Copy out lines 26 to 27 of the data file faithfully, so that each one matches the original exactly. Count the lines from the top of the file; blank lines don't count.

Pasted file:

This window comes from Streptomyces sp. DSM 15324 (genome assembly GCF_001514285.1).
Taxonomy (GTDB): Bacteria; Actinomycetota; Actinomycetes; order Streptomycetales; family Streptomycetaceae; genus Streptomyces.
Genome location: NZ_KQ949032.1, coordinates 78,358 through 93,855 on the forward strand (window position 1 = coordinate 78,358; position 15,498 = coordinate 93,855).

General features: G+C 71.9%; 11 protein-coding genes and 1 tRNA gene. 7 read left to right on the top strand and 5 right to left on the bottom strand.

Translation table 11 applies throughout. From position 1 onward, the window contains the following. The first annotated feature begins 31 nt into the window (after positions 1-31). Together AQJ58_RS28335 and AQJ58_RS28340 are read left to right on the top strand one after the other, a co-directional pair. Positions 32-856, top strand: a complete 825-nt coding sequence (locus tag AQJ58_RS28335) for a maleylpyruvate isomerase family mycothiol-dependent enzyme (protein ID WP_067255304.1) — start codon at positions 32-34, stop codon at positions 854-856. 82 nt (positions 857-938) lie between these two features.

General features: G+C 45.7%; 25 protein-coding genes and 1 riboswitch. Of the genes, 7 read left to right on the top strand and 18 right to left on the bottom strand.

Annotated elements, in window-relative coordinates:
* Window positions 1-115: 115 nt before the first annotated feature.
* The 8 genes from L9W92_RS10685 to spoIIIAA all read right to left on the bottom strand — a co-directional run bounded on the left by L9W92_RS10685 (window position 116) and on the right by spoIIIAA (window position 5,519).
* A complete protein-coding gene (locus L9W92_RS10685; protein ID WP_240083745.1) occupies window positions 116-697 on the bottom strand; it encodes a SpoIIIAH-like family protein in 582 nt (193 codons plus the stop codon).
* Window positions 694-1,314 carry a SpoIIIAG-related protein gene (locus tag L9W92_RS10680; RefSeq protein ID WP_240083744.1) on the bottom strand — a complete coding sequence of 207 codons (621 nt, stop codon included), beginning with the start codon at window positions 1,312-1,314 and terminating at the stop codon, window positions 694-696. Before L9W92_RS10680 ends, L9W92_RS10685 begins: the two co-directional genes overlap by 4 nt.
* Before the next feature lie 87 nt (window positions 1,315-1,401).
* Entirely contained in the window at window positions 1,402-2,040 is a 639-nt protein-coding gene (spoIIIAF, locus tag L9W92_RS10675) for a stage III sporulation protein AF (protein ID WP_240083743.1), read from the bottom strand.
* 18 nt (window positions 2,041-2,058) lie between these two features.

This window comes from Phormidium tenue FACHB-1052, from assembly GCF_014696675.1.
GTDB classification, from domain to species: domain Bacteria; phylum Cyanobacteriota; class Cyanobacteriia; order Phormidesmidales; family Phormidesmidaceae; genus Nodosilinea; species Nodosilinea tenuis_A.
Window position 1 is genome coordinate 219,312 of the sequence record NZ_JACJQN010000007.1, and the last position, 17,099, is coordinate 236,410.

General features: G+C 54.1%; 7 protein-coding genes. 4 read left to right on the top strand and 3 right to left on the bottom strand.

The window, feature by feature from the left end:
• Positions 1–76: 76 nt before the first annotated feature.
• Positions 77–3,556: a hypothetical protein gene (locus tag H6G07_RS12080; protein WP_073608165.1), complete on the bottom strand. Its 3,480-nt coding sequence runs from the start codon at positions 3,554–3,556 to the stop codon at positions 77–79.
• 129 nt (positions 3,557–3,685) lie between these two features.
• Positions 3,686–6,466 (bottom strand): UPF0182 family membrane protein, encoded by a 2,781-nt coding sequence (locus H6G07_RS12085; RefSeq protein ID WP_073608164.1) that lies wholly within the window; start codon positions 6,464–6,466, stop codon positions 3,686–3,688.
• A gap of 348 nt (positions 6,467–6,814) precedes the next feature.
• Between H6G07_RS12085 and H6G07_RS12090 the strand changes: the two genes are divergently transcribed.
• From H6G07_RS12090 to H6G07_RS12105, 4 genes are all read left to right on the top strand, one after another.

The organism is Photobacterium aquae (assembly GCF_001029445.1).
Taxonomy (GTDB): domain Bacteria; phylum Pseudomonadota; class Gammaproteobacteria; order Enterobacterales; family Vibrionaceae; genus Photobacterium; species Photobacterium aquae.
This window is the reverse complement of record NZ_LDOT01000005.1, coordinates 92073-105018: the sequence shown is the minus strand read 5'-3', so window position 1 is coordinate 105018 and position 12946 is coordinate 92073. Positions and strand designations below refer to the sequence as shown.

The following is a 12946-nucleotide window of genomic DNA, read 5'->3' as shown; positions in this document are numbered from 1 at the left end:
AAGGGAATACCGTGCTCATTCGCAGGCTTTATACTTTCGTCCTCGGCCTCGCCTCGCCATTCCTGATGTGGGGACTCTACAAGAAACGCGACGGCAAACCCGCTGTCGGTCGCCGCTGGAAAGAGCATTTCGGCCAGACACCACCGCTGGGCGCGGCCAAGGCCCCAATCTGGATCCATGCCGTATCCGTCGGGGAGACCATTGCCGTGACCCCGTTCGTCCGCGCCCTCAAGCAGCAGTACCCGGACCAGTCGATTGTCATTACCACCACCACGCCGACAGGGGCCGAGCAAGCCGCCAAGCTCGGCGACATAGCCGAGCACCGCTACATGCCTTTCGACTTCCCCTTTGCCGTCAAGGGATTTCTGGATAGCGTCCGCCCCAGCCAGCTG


• From H6G07_RS12090 to H6G07_RS12105, 4 genes are all read left to right on the top strand, one after another.

The organism is Photobacterium aquae (assembly GCF_001029445.1).